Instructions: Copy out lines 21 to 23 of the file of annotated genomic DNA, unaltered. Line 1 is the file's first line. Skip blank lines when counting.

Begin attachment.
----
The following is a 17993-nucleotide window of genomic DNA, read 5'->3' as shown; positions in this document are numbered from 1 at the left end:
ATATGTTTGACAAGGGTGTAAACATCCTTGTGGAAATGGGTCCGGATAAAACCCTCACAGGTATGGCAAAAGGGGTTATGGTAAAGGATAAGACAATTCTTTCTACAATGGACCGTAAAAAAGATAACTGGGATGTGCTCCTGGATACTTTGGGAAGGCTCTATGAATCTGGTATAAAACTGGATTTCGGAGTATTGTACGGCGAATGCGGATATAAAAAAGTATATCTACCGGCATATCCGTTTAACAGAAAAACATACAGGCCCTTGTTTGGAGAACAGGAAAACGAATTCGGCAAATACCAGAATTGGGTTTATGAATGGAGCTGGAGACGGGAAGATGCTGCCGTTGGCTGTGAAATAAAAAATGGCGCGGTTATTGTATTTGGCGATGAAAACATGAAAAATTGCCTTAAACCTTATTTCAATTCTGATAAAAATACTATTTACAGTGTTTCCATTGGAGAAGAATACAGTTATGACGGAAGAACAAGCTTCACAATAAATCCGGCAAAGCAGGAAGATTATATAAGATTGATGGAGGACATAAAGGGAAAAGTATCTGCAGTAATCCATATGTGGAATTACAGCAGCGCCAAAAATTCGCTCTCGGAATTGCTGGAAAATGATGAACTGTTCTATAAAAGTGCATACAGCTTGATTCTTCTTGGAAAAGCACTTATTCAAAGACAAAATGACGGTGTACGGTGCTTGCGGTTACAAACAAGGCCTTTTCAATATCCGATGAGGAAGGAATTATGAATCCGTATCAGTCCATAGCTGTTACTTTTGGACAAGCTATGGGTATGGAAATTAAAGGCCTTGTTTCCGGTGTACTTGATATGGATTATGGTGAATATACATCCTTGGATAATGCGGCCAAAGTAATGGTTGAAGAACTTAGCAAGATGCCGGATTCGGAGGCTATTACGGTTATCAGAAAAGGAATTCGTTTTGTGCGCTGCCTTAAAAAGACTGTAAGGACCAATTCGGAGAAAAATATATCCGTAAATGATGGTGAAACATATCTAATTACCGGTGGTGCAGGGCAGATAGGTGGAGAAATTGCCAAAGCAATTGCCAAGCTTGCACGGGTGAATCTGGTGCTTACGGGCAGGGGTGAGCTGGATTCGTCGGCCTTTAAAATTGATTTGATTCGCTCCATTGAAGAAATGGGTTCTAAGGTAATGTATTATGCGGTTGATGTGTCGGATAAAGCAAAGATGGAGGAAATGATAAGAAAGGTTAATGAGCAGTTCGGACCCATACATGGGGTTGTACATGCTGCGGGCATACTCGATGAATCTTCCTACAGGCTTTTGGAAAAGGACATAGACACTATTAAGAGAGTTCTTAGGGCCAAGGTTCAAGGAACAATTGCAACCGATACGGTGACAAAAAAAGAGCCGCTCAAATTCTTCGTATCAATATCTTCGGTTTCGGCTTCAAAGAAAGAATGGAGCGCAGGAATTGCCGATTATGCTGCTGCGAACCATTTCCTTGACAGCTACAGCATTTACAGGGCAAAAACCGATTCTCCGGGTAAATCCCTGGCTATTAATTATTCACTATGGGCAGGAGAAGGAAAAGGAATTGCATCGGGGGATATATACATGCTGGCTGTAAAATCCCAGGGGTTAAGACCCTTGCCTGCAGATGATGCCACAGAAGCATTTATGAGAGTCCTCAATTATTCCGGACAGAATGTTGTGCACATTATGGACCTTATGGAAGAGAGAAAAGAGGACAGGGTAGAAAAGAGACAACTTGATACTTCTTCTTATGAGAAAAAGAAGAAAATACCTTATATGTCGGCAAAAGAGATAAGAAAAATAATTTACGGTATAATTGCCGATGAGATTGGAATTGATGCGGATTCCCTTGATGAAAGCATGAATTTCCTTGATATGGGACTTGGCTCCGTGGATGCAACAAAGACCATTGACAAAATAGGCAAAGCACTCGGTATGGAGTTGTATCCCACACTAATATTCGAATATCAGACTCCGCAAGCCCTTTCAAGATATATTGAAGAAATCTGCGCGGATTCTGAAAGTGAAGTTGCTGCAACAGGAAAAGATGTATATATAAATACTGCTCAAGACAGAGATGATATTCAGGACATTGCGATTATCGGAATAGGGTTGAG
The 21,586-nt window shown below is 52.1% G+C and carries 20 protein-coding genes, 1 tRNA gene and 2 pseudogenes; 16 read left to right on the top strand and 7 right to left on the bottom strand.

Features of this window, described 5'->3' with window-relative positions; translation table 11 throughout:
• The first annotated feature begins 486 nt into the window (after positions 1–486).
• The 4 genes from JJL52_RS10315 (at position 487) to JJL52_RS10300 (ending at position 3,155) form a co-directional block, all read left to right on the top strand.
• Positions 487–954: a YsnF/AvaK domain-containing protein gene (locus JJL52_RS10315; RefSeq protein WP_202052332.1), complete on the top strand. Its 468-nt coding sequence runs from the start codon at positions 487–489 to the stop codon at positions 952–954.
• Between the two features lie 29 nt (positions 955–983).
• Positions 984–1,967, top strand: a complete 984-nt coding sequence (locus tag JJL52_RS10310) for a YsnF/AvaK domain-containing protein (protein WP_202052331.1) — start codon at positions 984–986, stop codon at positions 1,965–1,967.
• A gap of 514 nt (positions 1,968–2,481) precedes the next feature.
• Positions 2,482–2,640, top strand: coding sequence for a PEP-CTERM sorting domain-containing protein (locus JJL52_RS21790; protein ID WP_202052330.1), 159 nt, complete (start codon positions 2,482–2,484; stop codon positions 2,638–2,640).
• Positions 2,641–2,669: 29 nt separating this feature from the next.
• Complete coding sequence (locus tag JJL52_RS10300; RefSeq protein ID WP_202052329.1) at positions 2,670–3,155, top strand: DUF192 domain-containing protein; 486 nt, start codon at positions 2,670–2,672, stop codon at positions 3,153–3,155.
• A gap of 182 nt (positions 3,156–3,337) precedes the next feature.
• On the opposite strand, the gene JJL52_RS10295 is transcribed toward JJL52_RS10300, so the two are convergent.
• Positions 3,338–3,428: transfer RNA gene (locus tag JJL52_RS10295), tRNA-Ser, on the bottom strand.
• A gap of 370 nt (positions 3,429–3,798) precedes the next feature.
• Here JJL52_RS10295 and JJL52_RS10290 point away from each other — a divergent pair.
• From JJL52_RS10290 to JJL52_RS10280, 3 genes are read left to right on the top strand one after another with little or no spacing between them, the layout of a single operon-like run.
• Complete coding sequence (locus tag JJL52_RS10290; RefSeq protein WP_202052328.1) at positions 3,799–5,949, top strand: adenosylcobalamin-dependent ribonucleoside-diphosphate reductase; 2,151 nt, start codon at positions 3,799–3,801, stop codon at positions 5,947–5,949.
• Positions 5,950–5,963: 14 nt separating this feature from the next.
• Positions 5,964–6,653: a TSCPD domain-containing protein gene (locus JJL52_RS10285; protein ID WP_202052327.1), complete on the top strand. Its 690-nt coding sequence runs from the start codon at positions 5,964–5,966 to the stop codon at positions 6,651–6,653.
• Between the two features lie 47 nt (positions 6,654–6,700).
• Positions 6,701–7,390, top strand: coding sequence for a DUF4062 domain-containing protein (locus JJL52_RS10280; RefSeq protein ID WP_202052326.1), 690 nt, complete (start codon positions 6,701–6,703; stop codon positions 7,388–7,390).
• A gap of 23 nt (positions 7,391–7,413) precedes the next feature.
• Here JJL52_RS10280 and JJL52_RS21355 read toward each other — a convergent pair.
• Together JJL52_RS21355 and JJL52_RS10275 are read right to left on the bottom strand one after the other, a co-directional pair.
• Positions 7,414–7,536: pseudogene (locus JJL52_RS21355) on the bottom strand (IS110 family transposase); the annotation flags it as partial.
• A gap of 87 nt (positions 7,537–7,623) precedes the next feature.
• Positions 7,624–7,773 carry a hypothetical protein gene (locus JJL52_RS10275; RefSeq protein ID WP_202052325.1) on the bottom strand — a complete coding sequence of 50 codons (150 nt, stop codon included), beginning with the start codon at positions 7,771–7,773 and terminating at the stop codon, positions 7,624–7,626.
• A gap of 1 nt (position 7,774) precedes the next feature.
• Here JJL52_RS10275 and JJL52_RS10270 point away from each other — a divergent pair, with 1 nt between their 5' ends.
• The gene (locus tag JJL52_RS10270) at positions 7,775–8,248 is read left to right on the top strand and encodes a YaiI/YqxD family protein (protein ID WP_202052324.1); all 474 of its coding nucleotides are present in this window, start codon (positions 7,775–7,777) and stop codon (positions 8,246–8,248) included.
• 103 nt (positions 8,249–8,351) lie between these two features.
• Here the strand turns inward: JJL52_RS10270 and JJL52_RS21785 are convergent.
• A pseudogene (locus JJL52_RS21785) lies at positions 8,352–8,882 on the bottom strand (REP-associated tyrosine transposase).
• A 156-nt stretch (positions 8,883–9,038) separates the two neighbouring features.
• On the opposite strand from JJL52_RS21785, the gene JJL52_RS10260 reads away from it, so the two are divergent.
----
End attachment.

• Positions 5,950–5,963: 14 nt separating this feature from the next.
• Positions 5,964–6,653: a TSCPD domain-containing protein gene (locus JJL52_RS10285; protein ID WP_202052327.1), complete on the top strand. Its 690-nt coding sequence runs from the start codon at positions 5,964–5,966 to the stop codon at positions 6,651–6,653.
• Between the two features lie 47 nt (positions 6,654–6,700).